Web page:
Blunder #2 Every Leader Must Avoid

 

Blunder #2: Leaders who don’t sincerely apologize when they have offended someone                                                                                                                        

In their article in Forbes magazine titled, Creative Leadership Humility and Being Wrong, authors, Doug Guthrie and Sudhir Venkatesh, share the importance of the positive power of admitting and apologizing for one’s mistakes.  In the article they point out the following:

“We are frequently taught that leaders, especially aspiring leaders, should hide weaknesses and mistakes. This view is flawed. It is not only good to admit you are wrong when you are; but also it can be a powerful tool for leaders—actually increasing legitimacy and, when practiced regularly, can help to build a culture that actually increases solidarity, innovation, openness to change and many other positive features of organizational life.”

On an assignment, some time ago, I observed a retail department head who had the tendency to be blunt, insensitive and unresponsive when dealing with his employee’s requests.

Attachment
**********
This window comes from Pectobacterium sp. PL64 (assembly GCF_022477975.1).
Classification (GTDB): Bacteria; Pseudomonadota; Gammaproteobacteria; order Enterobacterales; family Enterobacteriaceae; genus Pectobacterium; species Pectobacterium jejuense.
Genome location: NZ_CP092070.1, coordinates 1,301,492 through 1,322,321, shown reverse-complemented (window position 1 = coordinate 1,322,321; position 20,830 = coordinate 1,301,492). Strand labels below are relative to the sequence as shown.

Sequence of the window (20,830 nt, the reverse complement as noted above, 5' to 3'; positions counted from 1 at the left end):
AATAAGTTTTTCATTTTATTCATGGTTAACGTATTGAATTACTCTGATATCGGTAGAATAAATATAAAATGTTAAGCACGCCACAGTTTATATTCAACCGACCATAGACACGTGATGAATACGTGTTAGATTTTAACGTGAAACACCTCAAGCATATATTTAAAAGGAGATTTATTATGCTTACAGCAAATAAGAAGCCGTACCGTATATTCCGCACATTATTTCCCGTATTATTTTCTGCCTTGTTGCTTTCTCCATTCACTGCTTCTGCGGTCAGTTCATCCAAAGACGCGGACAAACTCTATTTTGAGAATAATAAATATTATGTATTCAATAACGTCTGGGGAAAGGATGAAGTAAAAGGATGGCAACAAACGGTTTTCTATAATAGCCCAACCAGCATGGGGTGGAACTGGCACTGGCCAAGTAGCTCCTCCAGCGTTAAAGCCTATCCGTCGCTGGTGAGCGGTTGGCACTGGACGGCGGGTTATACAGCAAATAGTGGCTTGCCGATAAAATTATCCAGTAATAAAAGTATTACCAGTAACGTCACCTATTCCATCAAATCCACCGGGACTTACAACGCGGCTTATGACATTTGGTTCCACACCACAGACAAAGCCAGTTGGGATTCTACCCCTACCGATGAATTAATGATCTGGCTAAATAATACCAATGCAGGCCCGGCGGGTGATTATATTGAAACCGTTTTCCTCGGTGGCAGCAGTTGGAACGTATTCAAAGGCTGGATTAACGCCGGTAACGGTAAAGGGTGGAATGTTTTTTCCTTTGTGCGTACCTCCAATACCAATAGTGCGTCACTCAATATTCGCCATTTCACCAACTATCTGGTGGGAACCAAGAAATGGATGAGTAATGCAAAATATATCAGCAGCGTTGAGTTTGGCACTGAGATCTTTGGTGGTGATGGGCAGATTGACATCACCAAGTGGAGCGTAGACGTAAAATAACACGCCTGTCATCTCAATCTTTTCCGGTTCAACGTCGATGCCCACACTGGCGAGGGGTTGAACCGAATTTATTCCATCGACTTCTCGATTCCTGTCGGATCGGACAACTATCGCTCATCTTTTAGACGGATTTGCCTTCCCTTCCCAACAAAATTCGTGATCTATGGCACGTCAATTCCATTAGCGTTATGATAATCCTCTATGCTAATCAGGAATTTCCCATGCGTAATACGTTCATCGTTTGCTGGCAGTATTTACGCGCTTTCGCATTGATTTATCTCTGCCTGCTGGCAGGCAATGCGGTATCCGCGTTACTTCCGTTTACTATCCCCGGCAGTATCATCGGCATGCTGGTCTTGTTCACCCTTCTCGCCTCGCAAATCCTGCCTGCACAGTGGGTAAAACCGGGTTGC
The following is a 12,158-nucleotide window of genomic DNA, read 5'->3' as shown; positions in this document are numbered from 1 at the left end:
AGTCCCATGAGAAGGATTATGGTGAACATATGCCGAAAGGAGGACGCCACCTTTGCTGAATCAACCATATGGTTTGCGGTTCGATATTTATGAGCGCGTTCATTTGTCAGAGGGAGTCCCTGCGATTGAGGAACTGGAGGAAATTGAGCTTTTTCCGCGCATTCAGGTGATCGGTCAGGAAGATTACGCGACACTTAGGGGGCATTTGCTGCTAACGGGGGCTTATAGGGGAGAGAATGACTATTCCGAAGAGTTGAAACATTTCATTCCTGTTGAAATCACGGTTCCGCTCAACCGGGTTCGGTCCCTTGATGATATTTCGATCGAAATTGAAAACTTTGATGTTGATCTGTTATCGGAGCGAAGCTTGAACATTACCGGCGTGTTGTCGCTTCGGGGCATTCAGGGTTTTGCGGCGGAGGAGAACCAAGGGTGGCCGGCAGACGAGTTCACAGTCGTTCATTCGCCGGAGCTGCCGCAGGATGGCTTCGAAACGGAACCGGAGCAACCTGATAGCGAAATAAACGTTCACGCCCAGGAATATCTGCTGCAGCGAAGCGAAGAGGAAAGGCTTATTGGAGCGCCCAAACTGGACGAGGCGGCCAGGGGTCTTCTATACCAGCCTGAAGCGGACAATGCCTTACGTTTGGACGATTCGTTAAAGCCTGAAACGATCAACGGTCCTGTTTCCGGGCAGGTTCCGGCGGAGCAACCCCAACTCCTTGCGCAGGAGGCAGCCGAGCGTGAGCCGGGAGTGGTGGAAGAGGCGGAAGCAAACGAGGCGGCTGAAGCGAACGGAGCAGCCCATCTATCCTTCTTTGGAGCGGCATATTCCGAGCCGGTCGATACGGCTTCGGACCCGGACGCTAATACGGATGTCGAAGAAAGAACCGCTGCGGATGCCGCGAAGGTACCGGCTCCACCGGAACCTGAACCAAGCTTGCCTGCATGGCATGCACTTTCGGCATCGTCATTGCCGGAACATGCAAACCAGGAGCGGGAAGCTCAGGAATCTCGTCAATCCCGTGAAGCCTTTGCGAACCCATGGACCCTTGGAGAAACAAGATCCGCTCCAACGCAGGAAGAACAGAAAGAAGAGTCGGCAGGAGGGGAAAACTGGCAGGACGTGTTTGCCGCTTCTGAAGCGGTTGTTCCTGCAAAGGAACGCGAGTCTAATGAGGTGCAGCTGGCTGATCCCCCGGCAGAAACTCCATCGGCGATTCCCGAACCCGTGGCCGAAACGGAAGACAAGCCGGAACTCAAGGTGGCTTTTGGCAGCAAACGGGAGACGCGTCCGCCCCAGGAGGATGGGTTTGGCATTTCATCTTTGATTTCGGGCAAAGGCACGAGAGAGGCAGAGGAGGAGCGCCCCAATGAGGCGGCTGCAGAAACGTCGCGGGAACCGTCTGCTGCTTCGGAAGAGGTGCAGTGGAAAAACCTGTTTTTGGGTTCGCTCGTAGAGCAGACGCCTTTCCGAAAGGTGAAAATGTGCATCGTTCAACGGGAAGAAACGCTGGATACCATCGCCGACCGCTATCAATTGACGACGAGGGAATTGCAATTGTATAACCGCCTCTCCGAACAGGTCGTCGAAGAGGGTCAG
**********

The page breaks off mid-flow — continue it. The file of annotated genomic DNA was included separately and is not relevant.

On one occasion he stepped over the line by not responding to the employees’ request for help in dealing with a particular customer. It was an obvious blunder, and he should have known it, but he didn’t. His attitude was, he was, “too busy and too important” to deal with customers.

To make matters worse, everyone in the department knew it. Once it was brought to his attention, do you think this supervisor apologized for his mistake? Not a chance. The result was, his entire team just silently marked him down a few more points in his ability to be a true leader.

What could he have done? Well first, he would have to admit to himself that he made the mistake. He would have to recognize that it was going to take courage and a good deal of self esteem to speak up and sincerely apologize to this individual team member. The next opportunity, and every opportunity he would need to be prompt in apologizing for any mistakes made. Word would get around and he would begin to build his trust factor throughout his organization.

We will discuss Blunder #3 in my next blog.   

Tom Borg Consulting, LLC. All Rights Reserved 

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Why hire Tom Borg to help your company?

Why hire Tom Borg to help your company?

Tom Borg


My name is Tom Borg. I am a business expert who works with small and mid-size companies to effectively and profitably improve customer acquisition and retention. I help these businesses through his use of my consulting, speaking, training and coaching. To ask me a question or to hire me, please contact me at: (734) 404-5909 or email me at: tom@tomborg.com or visit my website at: www.tomborgconsulting.com

Tom Borg